20 most common ‘Words often confused’ in English

By Shivam

If you are new here please read this first.

I really liked the ‘desert’ at the party.


How can someone like a desert at a party?

Oops! I made a mistake up there.

It should have been ‘dessert’ in the above sentence which is the sweet course eaten at the end of the meal.

English pronunciation can be quite weird sometimes, isn’t it?

It is for this reason that not only non-natives, but also a native English speaker gets confused with its usage sometimes, and hence they are often referred as  ‘Words Often Confused’ or ‘Homophones’.

Hey to everyone out there,

Welcome back again to English Harmony and I hope you are all doing good. So today we will learn about ‘Homophones’, which are also known as ‘Words often confused’.

What are Homophones?

Homophones are the words that have exactly the same pronunciation but different meaning. The root of the word ‘Homo’ means ‘same’, while ‘phone’ means sound. Be it a non-native or native, people get confused with these homophones because of the same pronunciation; so you see, you are not alone. There is no doubt ‘practice makes a man perfect’, and the same goes with learning homophones. They are not that easy, but with a regular practice and proper learning, it will be a piece of cake for you.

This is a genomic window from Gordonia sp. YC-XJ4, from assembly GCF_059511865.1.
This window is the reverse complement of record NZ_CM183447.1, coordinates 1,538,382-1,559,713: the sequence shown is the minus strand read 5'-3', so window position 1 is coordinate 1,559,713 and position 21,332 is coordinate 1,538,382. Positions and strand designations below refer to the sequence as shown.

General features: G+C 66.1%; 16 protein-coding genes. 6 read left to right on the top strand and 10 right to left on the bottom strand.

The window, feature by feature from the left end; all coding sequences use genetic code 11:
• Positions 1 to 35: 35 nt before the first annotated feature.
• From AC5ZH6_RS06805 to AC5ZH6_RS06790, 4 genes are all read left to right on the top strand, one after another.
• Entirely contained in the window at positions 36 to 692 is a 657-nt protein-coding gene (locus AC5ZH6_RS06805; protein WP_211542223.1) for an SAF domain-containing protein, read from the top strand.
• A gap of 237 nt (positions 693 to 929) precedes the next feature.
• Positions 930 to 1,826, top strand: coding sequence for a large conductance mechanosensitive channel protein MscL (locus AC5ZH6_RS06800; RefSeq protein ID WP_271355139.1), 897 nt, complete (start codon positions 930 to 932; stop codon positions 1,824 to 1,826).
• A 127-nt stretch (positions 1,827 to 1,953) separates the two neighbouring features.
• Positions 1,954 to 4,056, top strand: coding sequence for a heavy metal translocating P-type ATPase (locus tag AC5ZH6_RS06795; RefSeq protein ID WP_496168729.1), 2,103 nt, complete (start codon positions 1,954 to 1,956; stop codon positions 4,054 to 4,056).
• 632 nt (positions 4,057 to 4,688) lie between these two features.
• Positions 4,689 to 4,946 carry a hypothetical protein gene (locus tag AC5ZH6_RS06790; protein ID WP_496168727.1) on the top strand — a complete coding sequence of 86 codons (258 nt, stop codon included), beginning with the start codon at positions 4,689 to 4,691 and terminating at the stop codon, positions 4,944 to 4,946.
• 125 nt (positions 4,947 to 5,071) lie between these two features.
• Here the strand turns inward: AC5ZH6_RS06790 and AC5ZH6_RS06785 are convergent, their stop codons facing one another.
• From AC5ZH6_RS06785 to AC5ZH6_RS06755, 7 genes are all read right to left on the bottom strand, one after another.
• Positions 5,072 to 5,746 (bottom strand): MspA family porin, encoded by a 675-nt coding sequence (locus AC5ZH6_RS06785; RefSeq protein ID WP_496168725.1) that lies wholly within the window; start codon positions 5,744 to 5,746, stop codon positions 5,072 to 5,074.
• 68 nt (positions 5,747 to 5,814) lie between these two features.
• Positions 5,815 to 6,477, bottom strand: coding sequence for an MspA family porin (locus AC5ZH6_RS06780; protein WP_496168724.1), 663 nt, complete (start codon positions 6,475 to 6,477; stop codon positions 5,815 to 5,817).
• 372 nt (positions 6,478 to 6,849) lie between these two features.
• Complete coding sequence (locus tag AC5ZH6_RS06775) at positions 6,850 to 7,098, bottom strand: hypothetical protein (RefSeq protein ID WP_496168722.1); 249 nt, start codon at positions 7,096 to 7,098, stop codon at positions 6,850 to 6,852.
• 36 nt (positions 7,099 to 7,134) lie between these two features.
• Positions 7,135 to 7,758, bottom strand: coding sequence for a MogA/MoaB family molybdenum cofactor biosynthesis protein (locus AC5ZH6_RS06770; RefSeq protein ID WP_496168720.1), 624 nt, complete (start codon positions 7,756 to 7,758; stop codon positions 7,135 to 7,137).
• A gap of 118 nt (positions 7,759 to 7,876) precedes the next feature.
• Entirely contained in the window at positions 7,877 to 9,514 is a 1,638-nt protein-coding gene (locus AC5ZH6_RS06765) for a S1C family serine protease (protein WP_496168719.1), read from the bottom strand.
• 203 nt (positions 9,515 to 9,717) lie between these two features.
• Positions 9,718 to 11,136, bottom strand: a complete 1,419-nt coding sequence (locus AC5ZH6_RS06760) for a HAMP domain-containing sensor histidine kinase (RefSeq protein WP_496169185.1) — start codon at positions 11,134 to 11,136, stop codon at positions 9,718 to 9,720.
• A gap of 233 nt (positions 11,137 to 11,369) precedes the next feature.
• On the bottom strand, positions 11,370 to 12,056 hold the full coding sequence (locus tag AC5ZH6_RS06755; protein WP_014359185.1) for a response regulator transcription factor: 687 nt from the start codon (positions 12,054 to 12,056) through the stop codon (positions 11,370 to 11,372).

So without further ado, let’s get down to the business and see some of the most common homophones in English:

Accept/ Except

Accept (verb): consent to receive or undertake.
Example: I accepted his proposal for the meeting this weekend.
Except (Preposition): not including, other than.
Example: Everyone came to my birthday party, except Ben.

Advice/ Advise

Advice (noun): guidance or recommendation about what someone should do.
Example: You should always follow his advice if you want to improve your game.
Advise (verb): recommend that someone should do something.
Example: He advised his brother not to be in the bad company of rogues.

Ate/ Eight

Ate (verb): The past form of ‘eat’.
Example: I ate my lunch after I came from school.
Eight (noun): The number between seven and nine.
Example: There are eight rooms in our house.

Bear/ bare

Bare (adjective):  not clothed or covered.
Example: He bared his chest to show his scar.
Bear (noun): a large, heavy mammal with thick fur and very soft tail.
Example: I saw a black bear in the zoo yesterday.

Desert/ dessert

Desert (noun): a waterless area of land with little or no vegetation typically covered with sand.
Example: Sahara is the largest hot desert in the world.
Dessert (noun): the sweet course eaten at the end of the meal.
Example: I don’t think a meal is complete without a dessert.

Deer/ dear

Deer (noun): a hoofed animal, the male of which usually has antlers.
Example: I saw a deer on a roadside while dropping Joe to school.
Dear (Adjective): regarded with deep affection
Example: “God bless you my dear son”, said the church father.

Die/ dye

Die (verb): to stop living.
Example: His uncle died in a car accident.